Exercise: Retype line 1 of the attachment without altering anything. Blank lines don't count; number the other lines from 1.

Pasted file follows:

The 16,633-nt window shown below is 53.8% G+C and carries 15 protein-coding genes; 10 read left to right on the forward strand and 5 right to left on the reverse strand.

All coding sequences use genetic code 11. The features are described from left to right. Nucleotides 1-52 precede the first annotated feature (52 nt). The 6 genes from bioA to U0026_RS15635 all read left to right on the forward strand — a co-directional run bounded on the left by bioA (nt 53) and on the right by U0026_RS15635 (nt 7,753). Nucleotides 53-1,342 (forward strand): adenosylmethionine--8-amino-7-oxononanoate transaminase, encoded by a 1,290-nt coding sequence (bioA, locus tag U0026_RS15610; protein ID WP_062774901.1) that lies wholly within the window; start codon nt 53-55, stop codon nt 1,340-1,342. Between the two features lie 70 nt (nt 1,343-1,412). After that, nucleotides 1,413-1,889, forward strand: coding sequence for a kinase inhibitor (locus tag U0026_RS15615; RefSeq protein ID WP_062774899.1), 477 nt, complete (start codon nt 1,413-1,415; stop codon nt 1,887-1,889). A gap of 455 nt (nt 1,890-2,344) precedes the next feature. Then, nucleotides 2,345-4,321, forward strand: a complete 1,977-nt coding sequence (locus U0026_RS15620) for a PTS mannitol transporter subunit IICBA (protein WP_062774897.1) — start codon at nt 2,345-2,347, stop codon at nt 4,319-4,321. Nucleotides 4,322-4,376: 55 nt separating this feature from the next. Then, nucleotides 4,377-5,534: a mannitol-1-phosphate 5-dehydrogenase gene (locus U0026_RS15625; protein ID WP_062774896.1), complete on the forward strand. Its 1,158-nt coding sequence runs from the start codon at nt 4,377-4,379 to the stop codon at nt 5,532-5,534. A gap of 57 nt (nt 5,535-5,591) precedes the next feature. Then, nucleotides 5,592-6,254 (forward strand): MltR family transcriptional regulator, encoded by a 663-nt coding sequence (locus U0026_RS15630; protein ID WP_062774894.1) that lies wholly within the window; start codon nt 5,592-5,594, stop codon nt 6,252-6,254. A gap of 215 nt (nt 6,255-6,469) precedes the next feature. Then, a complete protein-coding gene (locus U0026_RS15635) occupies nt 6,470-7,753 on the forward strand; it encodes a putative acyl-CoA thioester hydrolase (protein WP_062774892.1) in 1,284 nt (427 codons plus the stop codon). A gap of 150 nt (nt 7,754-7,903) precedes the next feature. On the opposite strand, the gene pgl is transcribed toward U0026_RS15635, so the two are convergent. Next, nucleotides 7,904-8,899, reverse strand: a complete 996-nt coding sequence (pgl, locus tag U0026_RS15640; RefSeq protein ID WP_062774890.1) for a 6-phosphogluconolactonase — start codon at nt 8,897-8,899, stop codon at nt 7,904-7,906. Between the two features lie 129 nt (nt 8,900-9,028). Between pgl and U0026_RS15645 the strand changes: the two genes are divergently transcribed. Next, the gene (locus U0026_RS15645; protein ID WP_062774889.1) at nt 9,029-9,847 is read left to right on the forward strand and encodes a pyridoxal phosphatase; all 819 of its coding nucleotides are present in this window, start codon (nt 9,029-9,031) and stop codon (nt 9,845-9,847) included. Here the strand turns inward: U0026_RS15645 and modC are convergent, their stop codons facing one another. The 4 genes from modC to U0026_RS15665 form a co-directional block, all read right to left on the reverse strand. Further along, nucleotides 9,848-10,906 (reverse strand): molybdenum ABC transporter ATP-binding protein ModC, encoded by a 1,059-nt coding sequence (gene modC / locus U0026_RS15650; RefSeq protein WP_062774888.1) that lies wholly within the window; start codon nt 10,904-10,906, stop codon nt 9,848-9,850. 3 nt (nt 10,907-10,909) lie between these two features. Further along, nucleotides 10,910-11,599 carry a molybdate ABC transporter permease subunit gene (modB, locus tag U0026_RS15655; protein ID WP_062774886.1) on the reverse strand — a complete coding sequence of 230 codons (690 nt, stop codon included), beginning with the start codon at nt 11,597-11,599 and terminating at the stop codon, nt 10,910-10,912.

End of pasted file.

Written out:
The 16,633-nt window shown below is 53.8% G+C and carries 15 protein-coding genes; 10 read left to right on the forward strand and 5 right to left on the reverse strand.